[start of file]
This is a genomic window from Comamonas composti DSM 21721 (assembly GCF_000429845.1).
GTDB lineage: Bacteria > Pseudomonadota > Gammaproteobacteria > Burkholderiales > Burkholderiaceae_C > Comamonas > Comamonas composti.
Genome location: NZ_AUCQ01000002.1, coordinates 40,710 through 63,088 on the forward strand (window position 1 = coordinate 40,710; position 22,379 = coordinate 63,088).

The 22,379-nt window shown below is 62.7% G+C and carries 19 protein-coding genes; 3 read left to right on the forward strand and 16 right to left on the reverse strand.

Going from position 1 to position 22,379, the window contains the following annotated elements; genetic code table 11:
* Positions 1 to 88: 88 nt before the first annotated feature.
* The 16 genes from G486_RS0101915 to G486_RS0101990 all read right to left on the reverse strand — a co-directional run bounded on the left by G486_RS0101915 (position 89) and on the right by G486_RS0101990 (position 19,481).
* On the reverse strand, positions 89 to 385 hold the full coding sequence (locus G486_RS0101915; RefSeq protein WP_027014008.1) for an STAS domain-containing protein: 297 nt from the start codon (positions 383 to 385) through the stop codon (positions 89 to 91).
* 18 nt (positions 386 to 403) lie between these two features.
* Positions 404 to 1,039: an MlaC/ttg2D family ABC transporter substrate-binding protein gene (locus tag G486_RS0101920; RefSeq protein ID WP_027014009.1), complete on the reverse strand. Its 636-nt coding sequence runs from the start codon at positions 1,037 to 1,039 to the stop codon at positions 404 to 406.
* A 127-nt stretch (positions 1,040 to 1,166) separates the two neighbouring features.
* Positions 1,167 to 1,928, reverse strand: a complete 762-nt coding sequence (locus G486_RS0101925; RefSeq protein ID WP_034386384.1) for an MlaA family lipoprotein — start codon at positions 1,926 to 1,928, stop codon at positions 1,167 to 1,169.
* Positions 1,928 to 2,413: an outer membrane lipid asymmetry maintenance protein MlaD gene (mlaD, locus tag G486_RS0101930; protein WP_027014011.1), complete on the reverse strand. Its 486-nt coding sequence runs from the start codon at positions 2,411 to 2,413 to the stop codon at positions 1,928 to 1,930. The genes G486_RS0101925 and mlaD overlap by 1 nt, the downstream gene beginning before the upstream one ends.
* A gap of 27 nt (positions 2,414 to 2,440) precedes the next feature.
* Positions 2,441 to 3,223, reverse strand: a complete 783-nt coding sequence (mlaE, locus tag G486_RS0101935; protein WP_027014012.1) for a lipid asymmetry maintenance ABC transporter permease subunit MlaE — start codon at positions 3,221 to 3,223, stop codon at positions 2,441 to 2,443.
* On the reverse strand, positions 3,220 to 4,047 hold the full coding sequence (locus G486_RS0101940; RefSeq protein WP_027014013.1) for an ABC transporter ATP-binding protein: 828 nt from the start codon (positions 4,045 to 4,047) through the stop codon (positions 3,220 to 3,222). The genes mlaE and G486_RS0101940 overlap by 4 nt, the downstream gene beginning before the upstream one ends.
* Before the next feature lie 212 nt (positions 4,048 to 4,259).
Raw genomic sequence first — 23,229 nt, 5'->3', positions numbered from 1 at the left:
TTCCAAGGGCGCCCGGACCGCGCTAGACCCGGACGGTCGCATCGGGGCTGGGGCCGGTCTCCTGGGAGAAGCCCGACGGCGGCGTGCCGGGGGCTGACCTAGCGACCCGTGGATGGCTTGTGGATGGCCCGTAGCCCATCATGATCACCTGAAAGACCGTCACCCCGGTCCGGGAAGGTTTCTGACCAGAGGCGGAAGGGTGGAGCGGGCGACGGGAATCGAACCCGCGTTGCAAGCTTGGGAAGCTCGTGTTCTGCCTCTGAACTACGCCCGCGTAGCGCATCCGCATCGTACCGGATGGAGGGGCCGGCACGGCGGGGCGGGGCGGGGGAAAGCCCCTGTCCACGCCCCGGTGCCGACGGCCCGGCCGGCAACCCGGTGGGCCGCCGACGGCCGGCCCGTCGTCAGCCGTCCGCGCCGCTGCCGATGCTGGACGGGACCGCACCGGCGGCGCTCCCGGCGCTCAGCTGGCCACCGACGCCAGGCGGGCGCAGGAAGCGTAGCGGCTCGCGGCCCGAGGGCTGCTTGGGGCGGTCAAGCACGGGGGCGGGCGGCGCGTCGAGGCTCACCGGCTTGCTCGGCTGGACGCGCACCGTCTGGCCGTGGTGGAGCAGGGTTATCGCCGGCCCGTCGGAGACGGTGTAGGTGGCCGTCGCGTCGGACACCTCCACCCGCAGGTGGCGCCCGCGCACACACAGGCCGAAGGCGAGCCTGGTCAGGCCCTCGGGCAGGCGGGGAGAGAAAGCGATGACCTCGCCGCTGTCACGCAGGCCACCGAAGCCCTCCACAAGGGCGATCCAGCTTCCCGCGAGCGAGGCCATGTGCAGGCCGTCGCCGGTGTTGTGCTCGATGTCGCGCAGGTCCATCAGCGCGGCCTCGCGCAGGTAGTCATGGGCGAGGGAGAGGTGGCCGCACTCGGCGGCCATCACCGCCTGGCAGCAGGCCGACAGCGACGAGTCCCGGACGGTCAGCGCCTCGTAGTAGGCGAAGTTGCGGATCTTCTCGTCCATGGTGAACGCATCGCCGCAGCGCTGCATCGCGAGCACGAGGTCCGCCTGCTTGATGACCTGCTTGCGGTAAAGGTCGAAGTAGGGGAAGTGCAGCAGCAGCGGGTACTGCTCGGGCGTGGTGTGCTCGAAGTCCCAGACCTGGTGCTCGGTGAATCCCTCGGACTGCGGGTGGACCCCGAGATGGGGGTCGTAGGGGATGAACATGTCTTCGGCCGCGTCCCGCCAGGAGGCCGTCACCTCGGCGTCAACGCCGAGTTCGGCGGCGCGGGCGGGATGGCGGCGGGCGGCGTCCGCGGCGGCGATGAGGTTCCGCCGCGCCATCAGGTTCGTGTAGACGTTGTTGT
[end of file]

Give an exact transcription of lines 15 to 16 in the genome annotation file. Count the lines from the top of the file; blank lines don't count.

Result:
* Positions 2,441 to 3,223, reverse strand: a complete 783-nt coding sequence (mlaE, locus tag G486_RS0101935; protein WP_027014012.1) for a lipid asymmetry maintenance ABC transporter permease subunit MlaE — start codon at positions 3,221 to 3,223, stop codon at positions 2,441 to 2,443.
* On the reverse strand, positions 3,220 to 4,047 hold the full coding sequence (locus G486_RS0101940; RefSeq protein WP_027014013.1) for an ABC transporter ATP-binding protein: 828 nt from the start codon (positions 4,045 to 4,047) through the stop codon (positions 3,220 to 3,222). The genes mlaE and G486_RS0101940 overlap by 4 nt, the downstream gene beginning before the upstream one ends.